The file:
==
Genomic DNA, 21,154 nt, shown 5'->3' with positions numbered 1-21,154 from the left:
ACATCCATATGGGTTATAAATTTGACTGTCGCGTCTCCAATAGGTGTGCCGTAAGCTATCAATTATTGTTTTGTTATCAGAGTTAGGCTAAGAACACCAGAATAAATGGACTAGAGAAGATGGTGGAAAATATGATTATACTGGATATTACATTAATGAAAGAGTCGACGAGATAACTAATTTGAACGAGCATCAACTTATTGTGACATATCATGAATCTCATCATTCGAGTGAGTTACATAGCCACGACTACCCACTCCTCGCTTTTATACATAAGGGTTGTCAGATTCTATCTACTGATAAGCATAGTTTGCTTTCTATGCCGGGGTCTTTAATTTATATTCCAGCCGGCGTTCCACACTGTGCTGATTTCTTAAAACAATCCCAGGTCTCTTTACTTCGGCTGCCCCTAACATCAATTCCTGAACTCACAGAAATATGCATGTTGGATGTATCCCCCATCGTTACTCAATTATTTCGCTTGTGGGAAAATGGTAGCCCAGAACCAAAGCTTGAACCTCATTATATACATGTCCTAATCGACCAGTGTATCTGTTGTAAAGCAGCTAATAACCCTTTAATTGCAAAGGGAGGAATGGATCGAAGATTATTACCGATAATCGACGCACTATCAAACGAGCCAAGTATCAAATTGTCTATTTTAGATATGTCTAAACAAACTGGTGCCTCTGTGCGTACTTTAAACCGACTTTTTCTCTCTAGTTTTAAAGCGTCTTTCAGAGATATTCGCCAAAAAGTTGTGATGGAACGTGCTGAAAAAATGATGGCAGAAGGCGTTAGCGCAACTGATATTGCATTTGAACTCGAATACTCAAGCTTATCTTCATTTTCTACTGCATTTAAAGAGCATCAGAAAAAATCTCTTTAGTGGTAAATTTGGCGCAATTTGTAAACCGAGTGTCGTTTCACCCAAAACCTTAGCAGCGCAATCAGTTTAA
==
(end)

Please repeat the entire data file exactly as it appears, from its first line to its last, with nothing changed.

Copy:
Genomic DNA, 21,154 nt, shown 5'->3' with positions numbered 1-21,154 from the left:
ACATCCATATGGGTTATAAATTTGACTGTCGCGTCTCCAATAGGTGTGCCGTAAGCTATCAATTATTGTTTTGTTATCAGAGTTAGGCTAAGAACACCAGAATAAATGGACTAGAGAAGATGGTGGAAAATATGATTATACTGGATATTACATTAATGAAAGAGTCGACGAGATAACTAATTTGAACGAGCATCAACTTATTGTGACATATCATGAATCTCATCATTCGAGTGAGTTACATAGCCACGACTACCCACTCCTCGCTTTTATACATAAGGGTTGTCAGATTCTATCTACTGATAAGCATAGTTTGCTTTCTATGCCGGGGTCTTTAATTTATATTCCAGCCGGCGTTCCACACTGTGCTGATTTCTTAAAACAATCCCAGGTCTCTTTACTTCGGCTGCCCCTAACATCAATTCCTGAACTCACAGAAATATGCATGTTGGATGTATCCCCCATCGTTACTCAATTATTTCGCTTGTGGGAAAATGGTAGCCCAGAACCAAAGCTTGAACCTCATTATATACATGTCCTAATCGACCAGTGTATCTGTTGTAAAGCAGCTAATAACCCTTTAATTGCAAAGGGAGGAATGGATCGAAGATTATTACCGATAATCGACGCACTATCAAACGAGCCAAGTATCAAATTGTCTATTTTAGATATGTCTAAACAAACTGGTGCCTCTGTGCGTACTTTAAACCGACTTTTTCTCTCTAGTTTTAAAGCGTCTTTCAGAGATATTCGCCAAAAAGTTGTGATGGAACGTGCTGAAAAAATGATGGCAGAAGGCGTTAGCGCAACTGATATTGCATTTGAACTCGAATACTCAAGCTTATCTTCATTTTCTACTGCATTTAAAGAGCATCAGAAAAAATCTCTTTAGTGGTAAATTTGGCGCAATTTGTAAACCGAGTGTCGTTTCACCCAAAACCTTAGCAGCGCAATCAGTTTAA